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A new menu at Walden Grille

And a dumpster...where?

With our small town bursting with big happenings this week – we've got the Concord-Carlisle High School senior prom Wednesday night,  the graduation ceremonies running simultaneously Saturday with the Friends of the Concord Free Public Library Book Sale and the Lucky Duck fundraiser at Emerson Playground, one would think we couldn't possibly fit in any more news. But that was before I caught up with three lady friends at the Walden Grille last Thursday.

I speak for many when I say the Walden Grille is as much a Concord icon as the North Bridge, even though it does not have its roots wrapped around the events of the American Revolution. It is located at 24 Walden St., which back in 1903 was the site of the town's first firehouse. That must count for something. The Grille is special because it's one of those few places you can go in town and a) enjoy a pleasant lunch, b) enjoy a pleasant dinner, c) enjoy dinner and a drink at the bar, d) catch up with friends, e) run into someone else you know from town, and … well, the list goes on and on including plenty of free parking.

I stop by every few months to catch up with goings on of friends and munch on Walden Salad, (crisp lettuce, cranberries, walnuts, yum etc.) Thursday night I met with Enid, Lauren and Pat. While we were swapping end-of-school-year stories about our kids, Enid started turning the menu over and over. She couldn't find the Walden Salad. We all looked at our menus, as if they would say anything different and, we too could not find the Walden Salad.

We checked with our waiter. He smiled. No we did not miss it. The Walden Salad was taken off the Grille's new menu, which was debuting that very night. (June 3.) The four of us looked at each other. Who makes these decisions? Why didn't we get a phone call about it or something? The waiter assured us that the new items on the menu were rather delicious, as the staff got to sample each dish. Reluctantly we ventured into the new selections, which we believed was heavy on duck and mango.

Our waiter was correct. Lauren and I each had the duck confit ($12) a fall-off-the bone tender breast of duck perched on a mound of frisse lettuce. A cream sauce of cherry, mango and cilantro was drizzled on the dish. Pat ordered the ribeye steak ($23) and that disappeared with her sincere compliments to the chef, Peter Spear, who we later learned is behind the new menu.

Last month Spear, a Chicago native, left a position as chef at the luxurious Franklin Hotel in Chapel Hill, N.C., to become executive chef at the Grille. "We're trying to go for a change in the food," said Spear, adding part of his mission includes bringing the menu forward to more of a modern local bistro style.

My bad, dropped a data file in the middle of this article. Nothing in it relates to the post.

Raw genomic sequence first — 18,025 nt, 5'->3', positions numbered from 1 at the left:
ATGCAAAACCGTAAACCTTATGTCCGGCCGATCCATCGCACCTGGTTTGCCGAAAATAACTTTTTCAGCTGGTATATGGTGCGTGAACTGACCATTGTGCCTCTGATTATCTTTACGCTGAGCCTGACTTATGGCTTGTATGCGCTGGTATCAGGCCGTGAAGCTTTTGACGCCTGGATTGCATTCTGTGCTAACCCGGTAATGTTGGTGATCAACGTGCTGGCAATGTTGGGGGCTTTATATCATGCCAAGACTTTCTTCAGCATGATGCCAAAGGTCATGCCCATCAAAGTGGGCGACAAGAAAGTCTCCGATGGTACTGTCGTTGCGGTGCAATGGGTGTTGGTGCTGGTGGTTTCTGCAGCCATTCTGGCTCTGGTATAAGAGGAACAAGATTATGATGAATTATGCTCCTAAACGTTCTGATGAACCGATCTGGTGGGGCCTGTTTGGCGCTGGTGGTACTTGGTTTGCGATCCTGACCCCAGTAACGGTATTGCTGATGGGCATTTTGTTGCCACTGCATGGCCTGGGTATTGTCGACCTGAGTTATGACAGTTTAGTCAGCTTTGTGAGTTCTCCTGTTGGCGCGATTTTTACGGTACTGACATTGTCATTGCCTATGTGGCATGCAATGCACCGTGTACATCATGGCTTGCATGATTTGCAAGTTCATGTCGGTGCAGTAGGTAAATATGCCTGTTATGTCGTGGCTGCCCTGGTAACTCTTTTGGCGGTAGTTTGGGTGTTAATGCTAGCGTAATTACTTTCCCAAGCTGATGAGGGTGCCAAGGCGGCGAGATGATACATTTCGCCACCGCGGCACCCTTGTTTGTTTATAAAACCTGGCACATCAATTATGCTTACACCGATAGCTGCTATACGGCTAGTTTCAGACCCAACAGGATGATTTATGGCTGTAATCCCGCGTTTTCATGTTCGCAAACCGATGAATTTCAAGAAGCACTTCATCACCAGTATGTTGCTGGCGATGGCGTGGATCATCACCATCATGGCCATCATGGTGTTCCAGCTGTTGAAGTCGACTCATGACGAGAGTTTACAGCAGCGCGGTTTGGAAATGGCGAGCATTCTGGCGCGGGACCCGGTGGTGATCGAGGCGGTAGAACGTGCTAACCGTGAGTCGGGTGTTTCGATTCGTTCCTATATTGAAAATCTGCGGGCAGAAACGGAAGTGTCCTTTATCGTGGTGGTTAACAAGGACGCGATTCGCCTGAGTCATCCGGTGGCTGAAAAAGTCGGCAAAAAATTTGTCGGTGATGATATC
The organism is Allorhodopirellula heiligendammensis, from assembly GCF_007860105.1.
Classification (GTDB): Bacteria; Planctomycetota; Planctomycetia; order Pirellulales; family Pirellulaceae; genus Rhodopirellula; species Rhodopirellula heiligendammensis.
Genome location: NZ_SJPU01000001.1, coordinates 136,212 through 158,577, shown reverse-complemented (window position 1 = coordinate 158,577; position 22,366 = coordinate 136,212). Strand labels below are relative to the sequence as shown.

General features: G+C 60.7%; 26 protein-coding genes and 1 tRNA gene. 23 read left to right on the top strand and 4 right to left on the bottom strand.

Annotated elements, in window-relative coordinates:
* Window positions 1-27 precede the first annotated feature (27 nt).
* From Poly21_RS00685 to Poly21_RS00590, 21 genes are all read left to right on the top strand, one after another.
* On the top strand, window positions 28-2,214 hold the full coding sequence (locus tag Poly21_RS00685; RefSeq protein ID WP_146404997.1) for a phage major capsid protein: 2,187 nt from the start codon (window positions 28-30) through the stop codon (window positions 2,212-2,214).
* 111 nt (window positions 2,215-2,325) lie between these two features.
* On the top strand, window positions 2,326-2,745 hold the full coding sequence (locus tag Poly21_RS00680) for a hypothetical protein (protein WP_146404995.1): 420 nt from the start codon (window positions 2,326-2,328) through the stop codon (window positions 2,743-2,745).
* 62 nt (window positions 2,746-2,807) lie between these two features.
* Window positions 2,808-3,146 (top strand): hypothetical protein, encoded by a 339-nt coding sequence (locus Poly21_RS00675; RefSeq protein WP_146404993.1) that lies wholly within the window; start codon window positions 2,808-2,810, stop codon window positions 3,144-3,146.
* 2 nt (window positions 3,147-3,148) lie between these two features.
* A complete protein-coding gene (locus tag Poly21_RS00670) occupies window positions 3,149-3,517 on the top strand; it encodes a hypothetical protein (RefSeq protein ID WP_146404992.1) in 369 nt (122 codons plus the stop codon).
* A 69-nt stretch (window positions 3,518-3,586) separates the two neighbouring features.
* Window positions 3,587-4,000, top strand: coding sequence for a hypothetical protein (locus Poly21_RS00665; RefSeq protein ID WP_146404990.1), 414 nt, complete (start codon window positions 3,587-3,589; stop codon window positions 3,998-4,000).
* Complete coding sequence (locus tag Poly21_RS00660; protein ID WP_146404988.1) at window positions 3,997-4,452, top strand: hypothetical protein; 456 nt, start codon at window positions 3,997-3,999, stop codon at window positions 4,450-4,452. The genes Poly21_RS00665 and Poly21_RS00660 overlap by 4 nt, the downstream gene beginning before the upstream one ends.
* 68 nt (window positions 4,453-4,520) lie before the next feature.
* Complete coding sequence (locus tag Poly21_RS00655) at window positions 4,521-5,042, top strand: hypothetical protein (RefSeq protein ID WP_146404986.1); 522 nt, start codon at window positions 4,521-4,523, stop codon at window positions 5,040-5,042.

Yes, he admitted, the Walden Salad is gone ("Forever???" I ask. "For a good little bit," he answered.) but he was told the clam chowder had to stay, so he made it his own by deconstructing then reconstructing it. "You'll see it on (the menu) in quotations," Spear said adding the new ingredients include prepared bacon powder, roast-off potatoes, little steam neck clams, sautéed fresh clam meat that's stuffed back into the shell, chowder ice cream and fried onions. "Lots of people are enjoying it," he said.

Spear plans to keep the Grille's new menus smaller and updated regularly. I'll be honest, when I first saw the changes I was a little taken aback and we almost decided to try another restaurant. However, I'm glad we stayed because our meals were beautifully presented, made with fresh ingredients, tasted delicious and were reasonably priced.

However, while we four mourned the loss of the Walden Salad, Enid stepped out of character and started talking trash. Pat, Lauren and I were astounded with what she had to say.

A week earlier Enid, her husband David and their kayak, (either Jo or Meg, I can't remember which) were paddling along the Concord section of the Assabet River eyeing the beauty of the banks and catching a glimpse of a heron or beaver here and there. They got a real change of scenery from beneath the surface. The Karrs came across a dumpster, fortunately with its lid sealed, filled to the brim with bagged trash. The photo, taken by Enid, captures what they saw. She was kind enough to include a photo of what the dumpster would look like on land. She and David contacted the Concord DPW about having it removed. It is guessed that the heavy floods earlier this spring forced the dumpster into the river.

By next issue, I hope to report that the dumpster has been removed. I also plan to try Spear's clam chowder. Anyone want to meet me at the Grille?

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